The hot pot has its own set of cultural etiquette created to help you and others get the best experience from the meal. The first unwritten rule is to add the initial set of ingredients when the broth is boiling. You and others will add more ingredients over the course of the meal. However, try to remember the correct cooking order: heavy meats and seafood first, followed by root vegetables, and lastly thin slices of meat or leaves. Be careful not to add too many ingredients at once. Doing that would lower the broth’s temperature and slow the cooking considerably.

Learn the difference between personal and communal utensils. You can only add or remove food to and from the pot using the communal utensils. So, keep them separate from the personal utensils you use for the food on your platter. Once your ingredients are done cooking, carefully remove the food and add it to a dipping sauce of your choice.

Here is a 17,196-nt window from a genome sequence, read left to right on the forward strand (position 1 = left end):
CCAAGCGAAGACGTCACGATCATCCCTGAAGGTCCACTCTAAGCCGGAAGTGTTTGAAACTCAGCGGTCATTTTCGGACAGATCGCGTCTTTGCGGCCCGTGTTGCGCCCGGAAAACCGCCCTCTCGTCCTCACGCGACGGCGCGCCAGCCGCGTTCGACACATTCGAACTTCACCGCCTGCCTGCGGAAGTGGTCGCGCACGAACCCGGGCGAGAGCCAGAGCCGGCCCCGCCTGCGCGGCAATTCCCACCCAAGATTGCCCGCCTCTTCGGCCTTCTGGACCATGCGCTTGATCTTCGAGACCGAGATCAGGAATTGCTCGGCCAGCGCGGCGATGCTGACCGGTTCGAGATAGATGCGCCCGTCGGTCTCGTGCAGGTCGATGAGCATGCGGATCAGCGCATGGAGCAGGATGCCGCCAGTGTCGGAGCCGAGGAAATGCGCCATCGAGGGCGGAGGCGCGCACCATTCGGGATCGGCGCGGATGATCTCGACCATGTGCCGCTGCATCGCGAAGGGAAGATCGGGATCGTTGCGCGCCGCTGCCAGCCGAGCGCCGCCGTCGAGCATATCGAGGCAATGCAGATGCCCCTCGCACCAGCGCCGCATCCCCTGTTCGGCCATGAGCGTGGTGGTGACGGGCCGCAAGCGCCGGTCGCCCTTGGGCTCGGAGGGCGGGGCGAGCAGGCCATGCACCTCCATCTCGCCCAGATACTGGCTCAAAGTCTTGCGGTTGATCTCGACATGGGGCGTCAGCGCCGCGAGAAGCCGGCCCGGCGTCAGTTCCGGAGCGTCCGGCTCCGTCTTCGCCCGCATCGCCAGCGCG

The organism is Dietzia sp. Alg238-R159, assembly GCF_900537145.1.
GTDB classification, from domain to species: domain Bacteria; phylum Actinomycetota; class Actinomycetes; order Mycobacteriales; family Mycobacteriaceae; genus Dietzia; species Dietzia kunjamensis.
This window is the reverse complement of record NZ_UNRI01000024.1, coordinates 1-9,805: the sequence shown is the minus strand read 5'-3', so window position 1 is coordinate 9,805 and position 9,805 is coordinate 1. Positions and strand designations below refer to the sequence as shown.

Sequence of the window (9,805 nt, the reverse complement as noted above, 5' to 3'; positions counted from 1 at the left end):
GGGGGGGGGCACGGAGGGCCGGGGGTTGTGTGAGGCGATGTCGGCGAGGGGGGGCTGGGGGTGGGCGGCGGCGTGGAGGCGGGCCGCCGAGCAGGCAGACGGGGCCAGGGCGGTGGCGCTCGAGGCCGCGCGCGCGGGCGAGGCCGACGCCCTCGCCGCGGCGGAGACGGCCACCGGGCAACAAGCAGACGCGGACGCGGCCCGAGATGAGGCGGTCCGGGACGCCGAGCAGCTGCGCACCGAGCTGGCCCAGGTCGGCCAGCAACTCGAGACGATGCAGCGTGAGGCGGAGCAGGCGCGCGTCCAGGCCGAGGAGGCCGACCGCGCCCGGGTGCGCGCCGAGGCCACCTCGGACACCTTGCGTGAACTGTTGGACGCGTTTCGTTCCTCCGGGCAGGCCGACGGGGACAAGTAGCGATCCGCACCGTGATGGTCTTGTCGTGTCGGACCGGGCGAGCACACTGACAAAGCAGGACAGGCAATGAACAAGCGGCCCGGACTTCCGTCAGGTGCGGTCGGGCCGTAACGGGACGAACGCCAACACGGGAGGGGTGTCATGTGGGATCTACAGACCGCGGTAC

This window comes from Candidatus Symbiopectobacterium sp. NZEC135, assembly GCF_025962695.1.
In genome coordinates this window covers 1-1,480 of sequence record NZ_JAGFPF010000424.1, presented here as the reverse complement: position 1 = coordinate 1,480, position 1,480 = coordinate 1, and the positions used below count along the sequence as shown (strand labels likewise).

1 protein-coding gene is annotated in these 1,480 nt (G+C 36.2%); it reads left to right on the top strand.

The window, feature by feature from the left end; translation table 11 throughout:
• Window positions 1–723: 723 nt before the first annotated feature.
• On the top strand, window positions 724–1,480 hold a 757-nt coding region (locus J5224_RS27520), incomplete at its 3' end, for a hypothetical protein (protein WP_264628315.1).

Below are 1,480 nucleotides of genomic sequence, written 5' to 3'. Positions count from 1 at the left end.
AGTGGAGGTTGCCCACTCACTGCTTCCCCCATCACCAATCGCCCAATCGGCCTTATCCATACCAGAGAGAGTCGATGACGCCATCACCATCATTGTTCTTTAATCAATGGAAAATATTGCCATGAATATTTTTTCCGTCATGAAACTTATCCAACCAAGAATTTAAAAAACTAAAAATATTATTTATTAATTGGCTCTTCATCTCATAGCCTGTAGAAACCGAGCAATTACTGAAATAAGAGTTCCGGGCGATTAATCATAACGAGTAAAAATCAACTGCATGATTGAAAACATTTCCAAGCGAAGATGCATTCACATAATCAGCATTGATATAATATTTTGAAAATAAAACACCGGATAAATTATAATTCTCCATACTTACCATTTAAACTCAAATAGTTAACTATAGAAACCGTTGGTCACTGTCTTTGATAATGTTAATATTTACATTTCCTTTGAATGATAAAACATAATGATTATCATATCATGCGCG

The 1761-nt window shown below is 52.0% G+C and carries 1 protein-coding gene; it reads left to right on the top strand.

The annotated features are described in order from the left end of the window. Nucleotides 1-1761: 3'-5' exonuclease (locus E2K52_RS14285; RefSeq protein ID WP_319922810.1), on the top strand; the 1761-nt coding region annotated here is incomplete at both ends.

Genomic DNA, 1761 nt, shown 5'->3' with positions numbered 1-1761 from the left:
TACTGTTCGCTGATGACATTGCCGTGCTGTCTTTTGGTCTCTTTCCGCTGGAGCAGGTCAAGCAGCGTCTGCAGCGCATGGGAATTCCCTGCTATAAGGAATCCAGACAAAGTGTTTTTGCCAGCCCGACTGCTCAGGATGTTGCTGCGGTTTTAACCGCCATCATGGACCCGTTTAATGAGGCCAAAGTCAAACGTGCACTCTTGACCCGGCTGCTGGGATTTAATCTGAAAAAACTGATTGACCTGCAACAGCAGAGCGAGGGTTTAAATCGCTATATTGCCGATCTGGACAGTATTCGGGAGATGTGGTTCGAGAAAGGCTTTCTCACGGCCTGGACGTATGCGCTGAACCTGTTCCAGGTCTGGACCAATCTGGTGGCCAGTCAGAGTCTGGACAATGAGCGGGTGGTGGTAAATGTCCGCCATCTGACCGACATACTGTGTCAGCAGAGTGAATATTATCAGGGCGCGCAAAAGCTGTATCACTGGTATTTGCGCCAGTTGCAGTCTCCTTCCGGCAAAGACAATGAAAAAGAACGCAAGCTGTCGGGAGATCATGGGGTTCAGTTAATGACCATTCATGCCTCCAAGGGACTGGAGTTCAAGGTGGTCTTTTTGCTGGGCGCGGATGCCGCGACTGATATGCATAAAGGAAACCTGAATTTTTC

Pairing Sauces and Dips for Hot Pot

Sukiyaki sauce, Japanese cuisine, Japanese food

Not all types of Japanese hot pots require you to dip food in a sauce. However, sauces and dips are a big part of nabe, especially with sukiyaki, shabu-shabu, and yodofu. The most popular dipping sauce for this purpose is ponzu. It’s made with soy sauce and citrus juice. Ponzu gives the food a tart and savory flavor.

Another popular hot pot sauce is goma dare, also known as sesame sauce. It’s a creamy, savory, and flavorful dipping sauce prepared by mixing sesame paste, dashi, soy sauce, rice vinegar, and sugar.

We can’t talk about dipping sauces without mentioning the Japanese spicy miso sauce made with white miso paste, mirin, sake, sesame oil, chili oil, and a variety of spices.

Vegetarian and Vegan Options for Japanese Hot Pot